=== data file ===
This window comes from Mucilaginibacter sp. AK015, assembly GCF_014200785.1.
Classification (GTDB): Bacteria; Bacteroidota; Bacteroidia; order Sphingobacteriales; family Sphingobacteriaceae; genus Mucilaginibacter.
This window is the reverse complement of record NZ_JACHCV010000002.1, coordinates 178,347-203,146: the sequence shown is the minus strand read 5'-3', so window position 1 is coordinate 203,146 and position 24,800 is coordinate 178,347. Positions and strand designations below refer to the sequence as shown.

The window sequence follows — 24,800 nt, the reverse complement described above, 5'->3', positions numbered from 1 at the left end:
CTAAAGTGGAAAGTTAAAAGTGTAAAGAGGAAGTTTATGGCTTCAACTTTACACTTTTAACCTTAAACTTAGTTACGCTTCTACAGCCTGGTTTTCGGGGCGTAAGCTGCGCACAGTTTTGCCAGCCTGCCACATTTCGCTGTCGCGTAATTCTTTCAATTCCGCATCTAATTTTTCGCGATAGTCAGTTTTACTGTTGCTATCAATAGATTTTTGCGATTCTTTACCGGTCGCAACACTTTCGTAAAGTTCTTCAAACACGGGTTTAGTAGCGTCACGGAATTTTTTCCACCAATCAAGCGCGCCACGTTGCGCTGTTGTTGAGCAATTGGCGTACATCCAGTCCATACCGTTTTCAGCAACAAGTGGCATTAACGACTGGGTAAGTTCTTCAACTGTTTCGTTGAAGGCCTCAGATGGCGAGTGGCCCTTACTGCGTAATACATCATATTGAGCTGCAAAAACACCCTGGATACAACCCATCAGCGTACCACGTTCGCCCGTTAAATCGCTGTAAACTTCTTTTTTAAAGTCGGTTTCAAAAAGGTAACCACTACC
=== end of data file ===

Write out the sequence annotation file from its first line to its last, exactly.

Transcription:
This window comes from Mucilaginibacter sp. AK015, assembly GCF_014200785.1.
Classification (GTDB): Bacteria; Bacteroidota; Bacteroidia; order Sphingobacteriales; family Sphingobacteriaceae; genus Mucilaginibacter.
This window is the reverse complement of record NZ_JACHCV010000002.1, coordinates 178,347-203,146: the sequence shown is the minus strand read 5'-3', so window position 1 is coordinate 203,146 and position 24,800 is coordinate 178,347. Positions and strand designations below refer to the sequence as shown.

The window sequence follows — 24,800 nt, the reverse complement described above, 5'->3', positions numbered from 1 at the left end:
CTAAAGTGGAAAGTTAAAAGTGTAAAGAGGAAGTTTATGGCTTCAACTTTACACTTTTAACCTTAAACTTAGTTACGCTTCTACAGCCTGGTTTTCGGGGCGTAAGCTGCGCACAGTTTTGCCAGCCTGCCACATTTCGCTGTCGCGTAATTCTTTCAATTCCGCATCTAATTTTTCGCGATAGTCAGTTTTACTGTTGCTATCAATAGATTTTTGCGATTCTTTACCGGTCGCAACACTTTCGTAAAGTTCTTCAAACACGGGTTTAGTAGCGTCACGGAATTTTTTCCACCAATCAAGCGCGCCACGTTGCGCTGTTGTTGAGCAATTGGCGTACATCCAGTCCATACCGTTTTCAGCAACAAGTGGCATTAACGACTGGGTAAGTTCTTCAACTGTTTCGTTGAAGGCCTCAGATGGCGAGTGGCCCTTACTGCGTAATACATCATATTGAGCTGCAAAAACACCCTGGATACAACCCATCAGCGTACCACGTTCGCCCGTTAAATCGCTGTAAACTTCTTTTTTAAAGTCGGTTTCAAAAAGGTAACCACTACC